The 2019 Lok Sabha election has put national security, an omnipresent theme during the campaign, in the minds of the Indian public. And although the debate over it lacked substance and was mainly driven by rhetoric throughout the campaign, the new government will have no option but to address the long overdue issue of national security reforms. The approach has to be holistic and long-term in order to meet the challenges of the 21st century conflict. Incremental reforms will not do. Parliament, the media and the public must hold the government accountable for preparedness and performance with respect to national security.
Here are the major points for the new BJP government to consider as part of the national security reforms agenda:
Higher defence structures and decision making
In the past, there has been too much ambiguity and ad-hocism in our higher defence planning and decision making. The creation of the National Security Council (NSC) by the first NDA government led by Atal Bihari Vajpayee in 1998 to advise the prime minister about all aspects of national security was a major step towards reform. In composition, it remained dominated by retired officers from the Ministry of External Affairs and the Indian Police Service. The most important component of national security — the military — only played a marginal role through the three Chiefs being members of the Strategic Policy Group (SPG), token representation of retired military officers in National Security Advisory Board (NSAB), and subsequently one ‘military advisor’.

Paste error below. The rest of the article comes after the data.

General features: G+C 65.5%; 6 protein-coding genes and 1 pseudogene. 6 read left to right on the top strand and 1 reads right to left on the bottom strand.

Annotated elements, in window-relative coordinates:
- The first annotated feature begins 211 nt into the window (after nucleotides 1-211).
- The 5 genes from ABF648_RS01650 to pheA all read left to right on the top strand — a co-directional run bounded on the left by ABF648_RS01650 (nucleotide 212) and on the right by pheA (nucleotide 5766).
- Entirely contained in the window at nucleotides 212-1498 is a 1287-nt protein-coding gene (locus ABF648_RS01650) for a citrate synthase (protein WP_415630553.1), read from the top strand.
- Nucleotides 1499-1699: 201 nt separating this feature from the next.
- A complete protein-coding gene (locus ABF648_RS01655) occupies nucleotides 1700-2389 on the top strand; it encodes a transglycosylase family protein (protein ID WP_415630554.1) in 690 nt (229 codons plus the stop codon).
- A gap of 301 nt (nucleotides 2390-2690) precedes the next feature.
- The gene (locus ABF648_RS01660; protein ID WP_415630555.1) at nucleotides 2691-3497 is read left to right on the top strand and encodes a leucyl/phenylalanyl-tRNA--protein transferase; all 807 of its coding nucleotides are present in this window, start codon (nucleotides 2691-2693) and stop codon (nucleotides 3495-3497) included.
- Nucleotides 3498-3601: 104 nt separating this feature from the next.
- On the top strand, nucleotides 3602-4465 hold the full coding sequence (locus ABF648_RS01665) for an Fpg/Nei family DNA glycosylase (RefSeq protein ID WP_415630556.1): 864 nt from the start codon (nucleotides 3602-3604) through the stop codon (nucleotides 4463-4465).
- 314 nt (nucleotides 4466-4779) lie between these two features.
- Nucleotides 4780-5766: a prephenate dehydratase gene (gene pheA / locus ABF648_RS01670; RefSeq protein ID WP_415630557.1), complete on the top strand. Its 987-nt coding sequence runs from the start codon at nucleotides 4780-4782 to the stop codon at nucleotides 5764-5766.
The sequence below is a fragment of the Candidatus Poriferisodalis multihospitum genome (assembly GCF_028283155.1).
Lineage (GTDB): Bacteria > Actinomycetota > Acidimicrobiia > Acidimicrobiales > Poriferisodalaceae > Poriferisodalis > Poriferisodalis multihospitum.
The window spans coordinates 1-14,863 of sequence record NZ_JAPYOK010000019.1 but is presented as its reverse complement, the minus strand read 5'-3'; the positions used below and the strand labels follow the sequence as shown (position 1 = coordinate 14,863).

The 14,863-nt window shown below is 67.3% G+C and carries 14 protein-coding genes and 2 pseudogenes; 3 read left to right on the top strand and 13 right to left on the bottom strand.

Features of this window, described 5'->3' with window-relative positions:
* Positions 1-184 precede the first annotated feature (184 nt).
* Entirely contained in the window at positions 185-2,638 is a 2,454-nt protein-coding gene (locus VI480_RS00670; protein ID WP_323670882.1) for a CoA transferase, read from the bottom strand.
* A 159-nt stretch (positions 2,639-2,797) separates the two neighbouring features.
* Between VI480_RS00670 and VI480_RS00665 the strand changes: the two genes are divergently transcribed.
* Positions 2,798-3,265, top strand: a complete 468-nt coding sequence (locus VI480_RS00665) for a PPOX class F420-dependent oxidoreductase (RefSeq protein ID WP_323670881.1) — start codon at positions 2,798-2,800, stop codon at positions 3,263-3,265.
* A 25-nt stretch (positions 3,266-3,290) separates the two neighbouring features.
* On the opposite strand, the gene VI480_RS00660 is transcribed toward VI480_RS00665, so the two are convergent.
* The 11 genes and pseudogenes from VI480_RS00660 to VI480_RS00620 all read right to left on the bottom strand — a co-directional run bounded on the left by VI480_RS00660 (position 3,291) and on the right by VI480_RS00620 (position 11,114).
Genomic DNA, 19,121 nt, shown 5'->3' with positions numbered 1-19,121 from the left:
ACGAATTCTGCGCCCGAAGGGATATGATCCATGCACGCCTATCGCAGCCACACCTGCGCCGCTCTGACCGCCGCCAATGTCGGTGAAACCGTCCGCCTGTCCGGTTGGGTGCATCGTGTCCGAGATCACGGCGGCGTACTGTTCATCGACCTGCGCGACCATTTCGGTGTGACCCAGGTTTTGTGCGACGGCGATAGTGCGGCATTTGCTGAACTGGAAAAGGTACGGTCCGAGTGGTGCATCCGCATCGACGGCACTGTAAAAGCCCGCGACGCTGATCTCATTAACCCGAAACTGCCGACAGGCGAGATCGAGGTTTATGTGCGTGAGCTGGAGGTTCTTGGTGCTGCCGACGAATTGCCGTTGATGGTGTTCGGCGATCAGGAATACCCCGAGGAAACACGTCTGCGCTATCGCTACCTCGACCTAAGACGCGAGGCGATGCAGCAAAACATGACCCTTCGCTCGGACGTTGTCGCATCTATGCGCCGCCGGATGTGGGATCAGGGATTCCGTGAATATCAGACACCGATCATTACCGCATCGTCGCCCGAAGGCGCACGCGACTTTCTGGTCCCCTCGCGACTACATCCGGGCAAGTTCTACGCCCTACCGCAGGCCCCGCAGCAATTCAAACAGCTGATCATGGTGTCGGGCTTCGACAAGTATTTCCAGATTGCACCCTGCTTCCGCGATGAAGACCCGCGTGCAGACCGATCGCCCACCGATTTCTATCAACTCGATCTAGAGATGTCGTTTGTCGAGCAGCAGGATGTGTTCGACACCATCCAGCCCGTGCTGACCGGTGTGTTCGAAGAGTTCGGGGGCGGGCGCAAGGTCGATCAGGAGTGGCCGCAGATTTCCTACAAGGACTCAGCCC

The second NDA government, which returned to the Centre after a gap of 10 years with BJP’s Narendra Modi at the helm, took two major decisions for the NSC’s reform — the creation of the Defence Planning Committee (DPC) in April 2018 and revamping of the SPG in October 2018, both to be now headed by the National Security Advisor (NSA). Earlier, the DPC was headed by the defence minister while the SPG by the cabinet secretary.
The distinctions between the roles of the defence minister, cabinet secretary, the three Chiefs, and the NSA have blurred, creating further ambiguity in the national security chain of command. From only an advisory role, the NSA is now the chief national security executive responsible for all national security advice, planning and execution, and the de facto Chief of Defence Staff (CDS).
It would be prudent for the new government to review the higher defence structures and decision-making to bring about a comprehensive statutory National Security Act to cover all aspects of national security planning and execution to avoid ambiguity and ensure accountability.
Strategic review and national security strategy
The new government through the NSC/SPG/DPC must carry out a long-term strategic review to establish what the present and future security challenges — both internal and external — are to evolve a comprehensive national security strategy. This must be formal and put under parliamentary scrutiny.